It’s a line of attack you can expect to see more of as the 2012 political season heats up.

GOP Gubernatorial contender? Wait and see…

MONTPELIER — At minimum, the field of prospective Republican gubernatorial candidates will shrink by one this week. Many well-placed sources, however, say they expect Randy Brock to announce his intention to run for governor at a Statehouse press conference Wednesday.

By no means can the Vermont Press Bureau confirm the rumors. And while many in-the-know political observers say ‘governor,’ others hear the Franklin County senator has decided on a bid for treasurer.

Brock himself isn’t saying. But he has promised to reveal his plans for 2012 at 1 p.m. in Montpelier on Wednesday.

The long-time Swanton resident spent a term in the auditor’s office before being unseated in 2006 by then-Democrat Tom Salmon. Regarded as a top financial mind under the Golden Dome, Brock has helped lead the opposition to Gov. Peter Shumlin’s push for single-payer health care.

If Brock opts instead to take on State Treasurer Beth Pearce – widely viewed as the most vulnerable Dem incumbent in a statewide office – the task of challenging Shumlin would fall to Mark Snelling, Brian Dubie, GOP Chairwoman Pat McDonald or some yet-unknown still flying under the radar.

For his part, Snelling says he hasn’t discounted entirely a run at the state’s top elected office. But he says he’s busy building up his small business and would be “delighted” to see Brock announce for governor.

“I’ve encouraged Randy to run for governor and would be thrilled to see him do so,” Snelling said over the weekend. “I think he’d make a tremendous governor.”

Some top Republican figures, including former Gov. James Douglas, will reportedly be on hand for Wednesday’s announcement. Check back here for elections news as it happens.

Derby joins Leahy’s staff

Diane Derby, a former political reporter and press secretary for Sen. James Jeffords, is joining Sen. Patrick Leahy's staff.

Derby will be a field representative based in Montpelier, where she lives, Leahy's office announced Friday.  

Leahy called Derby “a talented professional” and said he has admired “her work, her decency and her sense of humor” for as long as he has known her.

Derby covered Vermont politics in the 1990s. 

Most recently, Derby was a communications manager with the Regulatory Assistance Project, a Montpelier-based nonprofit focused on energy policy. 

 

Salmon to Vermonters: Don’t drink and drive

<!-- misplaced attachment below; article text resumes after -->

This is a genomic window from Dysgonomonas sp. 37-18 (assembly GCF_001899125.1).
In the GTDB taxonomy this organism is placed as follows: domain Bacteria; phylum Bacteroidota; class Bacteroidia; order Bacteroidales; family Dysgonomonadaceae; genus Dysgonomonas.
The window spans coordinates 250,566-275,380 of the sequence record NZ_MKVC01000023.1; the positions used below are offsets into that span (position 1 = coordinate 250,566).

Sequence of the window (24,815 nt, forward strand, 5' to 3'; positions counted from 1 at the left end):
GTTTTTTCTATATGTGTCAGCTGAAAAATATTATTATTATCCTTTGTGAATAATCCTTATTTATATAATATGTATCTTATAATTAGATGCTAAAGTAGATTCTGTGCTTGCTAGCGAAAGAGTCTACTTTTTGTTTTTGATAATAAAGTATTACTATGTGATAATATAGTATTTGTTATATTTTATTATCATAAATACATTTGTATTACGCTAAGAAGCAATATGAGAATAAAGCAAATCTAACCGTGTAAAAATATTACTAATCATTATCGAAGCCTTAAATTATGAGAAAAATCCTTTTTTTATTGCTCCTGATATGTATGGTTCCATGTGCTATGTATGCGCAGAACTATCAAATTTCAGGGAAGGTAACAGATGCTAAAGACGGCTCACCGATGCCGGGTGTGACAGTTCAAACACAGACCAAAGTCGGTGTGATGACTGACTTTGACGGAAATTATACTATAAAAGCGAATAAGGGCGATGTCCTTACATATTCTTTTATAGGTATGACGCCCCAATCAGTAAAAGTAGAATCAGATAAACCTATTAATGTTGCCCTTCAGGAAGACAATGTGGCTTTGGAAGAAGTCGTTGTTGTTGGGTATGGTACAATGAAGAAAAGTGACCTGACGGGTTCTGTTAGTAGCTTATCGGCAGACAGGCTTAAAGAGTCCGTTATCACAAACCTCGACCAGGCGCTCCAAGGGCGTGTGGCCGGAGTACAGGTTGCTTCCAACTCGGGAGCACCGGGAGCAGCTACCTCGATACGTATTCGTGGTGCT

Take it from Tom Salmon: it's just not worth it.

That’s the message behind a public-service announcement slated to run during the holiday season and beyond, according to a recent e-mail correspondence from the three-term Republican auditor.

Salmon, busted for DUI in Montpelier last December, recently cut a 30-second spot he hopes will “increase awareness” and “safety” among Vermont motorists.

The spot opens with Salmon on the side of the road holding a sign reading, “You can’t afford it.”

A voiceover asks, “Who are you accountable to?”

Salmon then proceeds with his own narrative:  “I am State Auditor Tom Salmon asking you to help prevent DUI in Vermont. Plan ahead, get a designated driver, or stay off the road. Vermont has had a difficult year, and DUI is painful for all. Don’t risk it… You’ll get nailed. Take it from me: It’s a long road back.”

According to Salmon’s description of the PSA – he announced it to his office staffers earlier this week – he then “turns and walks down the desolate road.”

The spot closes with the tagline, “Be accountable.”

– Peter Hirschfeld

Totten leaving Seven Days



MONTPELIER – Vermont political columnist Shay Totten is headed for greener pastures.

Totten, who took over as the columnist at Seven Days after Peter Freyne's departure more than three years ago, is taking a new gig at Chelsea Green Publishing and will leave the alternative weekly at the end of the year.

Totten was wooed away from Chelsea Green to go work at Seven Days, he said, and now he's been wooed back to the publishing house based in White River Junction. He'll be the media and communications director.

“I've had a really good run at Seven Days and wasn't looking for another job,” Totten said. “This opportunity just kind of presented itself out of the blue."

Totten said Seven Days staffer Andy Bromage will be the new political columnist.